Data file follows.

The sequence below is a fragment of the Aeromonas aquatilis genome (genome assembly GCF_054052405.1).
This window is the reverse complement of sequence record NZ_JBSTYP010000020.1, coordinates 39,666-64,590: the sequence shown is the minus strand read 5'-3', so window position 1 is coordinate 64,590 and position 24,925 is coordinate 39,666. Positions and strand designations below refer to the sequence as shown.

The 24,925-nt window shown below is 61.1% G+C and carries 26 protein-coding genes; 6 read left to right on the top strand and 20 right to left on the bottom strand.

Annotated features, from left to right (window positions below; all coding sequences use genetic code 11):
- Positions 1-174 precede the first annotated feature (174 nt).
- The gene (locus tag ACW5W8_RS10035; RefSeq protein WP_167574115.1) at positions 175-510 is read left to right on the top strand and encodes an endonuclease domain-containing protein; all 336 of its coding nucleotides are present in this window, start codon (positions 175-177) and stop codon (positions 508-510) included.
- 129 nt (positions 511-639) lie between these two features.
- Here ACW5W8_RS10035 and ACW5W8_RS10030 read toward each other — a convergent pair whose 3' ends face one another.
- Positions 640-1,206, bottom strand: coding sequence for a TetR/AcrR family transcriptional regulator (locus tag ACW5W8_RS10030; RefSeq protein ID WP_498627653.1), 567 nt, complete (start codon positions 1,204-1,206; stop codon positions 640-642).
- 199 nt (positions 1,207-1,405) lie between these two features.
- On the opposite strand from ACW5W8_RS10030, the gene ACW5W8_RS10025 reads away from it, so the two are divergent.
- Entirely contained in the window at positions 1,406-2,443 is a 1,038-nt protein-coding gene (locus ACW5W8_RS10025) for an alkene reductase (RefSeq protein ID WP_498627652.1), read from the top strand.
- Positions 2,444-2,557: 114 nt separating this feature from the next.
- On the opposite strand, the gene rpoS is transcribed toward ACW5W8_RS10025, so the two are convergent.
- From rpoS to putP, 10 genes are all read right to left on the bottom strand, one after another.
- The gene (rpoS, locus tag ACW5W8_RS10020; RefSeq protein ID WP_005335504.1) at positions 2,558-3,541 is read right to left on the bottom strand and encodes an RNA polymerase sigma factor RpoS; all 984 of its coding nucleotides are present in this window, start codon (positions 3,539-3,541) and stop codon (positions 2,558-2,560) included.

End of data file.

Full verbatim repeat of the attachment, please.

The sequence below is a fragment of the Aeromonas aquatilis genome (genome assembly GCF_054052405.1).
This window is the reverse complement of sequence record NZ_JBSTYP010000020.1, coordinates 39,666-64,590: the sequence shown is the minus strand read 5'-3', so window position 1 is coordinate 64,590 and position 24,925 is coordinate 39,666. Positions and strand designations below refer to the sequence as shown.

The 24,925-nt window shown below is 61.1% G+C and carries 26 protein-coding genes; 6 read left to right on the top strand and 20 right to left on the bottom strand.

Annotated features, from left to right (window positions below; all coding sequences use genetic code 11):
- Positions 1-174 precede the first annotated feature (174 nt).
- The gene (locus tag ACW5W8_RS10035; RefSeq protein WP_167574115.1) at positions 175-510 is read left to right on the top strand and encodes an endonuclease domain-containing protein; all 336 of its coding nucleotides are present in this window, start codon (positions 175-177) and stop codon (positions 508-510) included.
- 129 nt (positions 511-639) lie between these two features.
- Here ACW5W8_RS10035 and ACW5W8_RS10030 read toward each other — a convergent pair whose 3' ends face one another.
- Positions 640-1,206, bottom strand: coding sequence for a TetR/AcrR family transcriptional regulator (locus tag ACW5W8_RS10030; RefSeq protein ID WP_498627653.1), 567 nt, complete (start codon positions 1,204-1,206; stop codon positions 640-642).
- 199 nt (positions 1,207-1,405) lie between these two features.
- On the opposite strand from ACW5W8_RS10030, the gene ACW5W8_RS10025 reads away from it, so the two are divergent.
- Entirely contained in the window at positions 1,406-2,443 is a 1,038-nt protein-coding gene (locus ACW5W8_RS10025) for an alkene reductase (RefSeq protein ID WP_498627652.1), read from the top strand.
- Positions 2,444-2,557: 114 nt separating this feature from the next.
- On the opposite strand, the gene rpoS is transcribed toward ACW5W8_RS10025, so the two are convergent.
- From rpoS to putP, 10 genes are all read right to left on the bottom strand, one after another.
- The gene (rpoS, locus tag ACW5W8_RS10020; RefSeq protein ID WP_005335504.1) at positions 2,558-3,541 is read right to left on the bottom strand and encodes an RNA polymerase sigma factor RpoS; all 984 of its coding nucleotides are present in this window, start codon (positions 3,539-3,541) and stop codon (positions 2,558-2,560) included.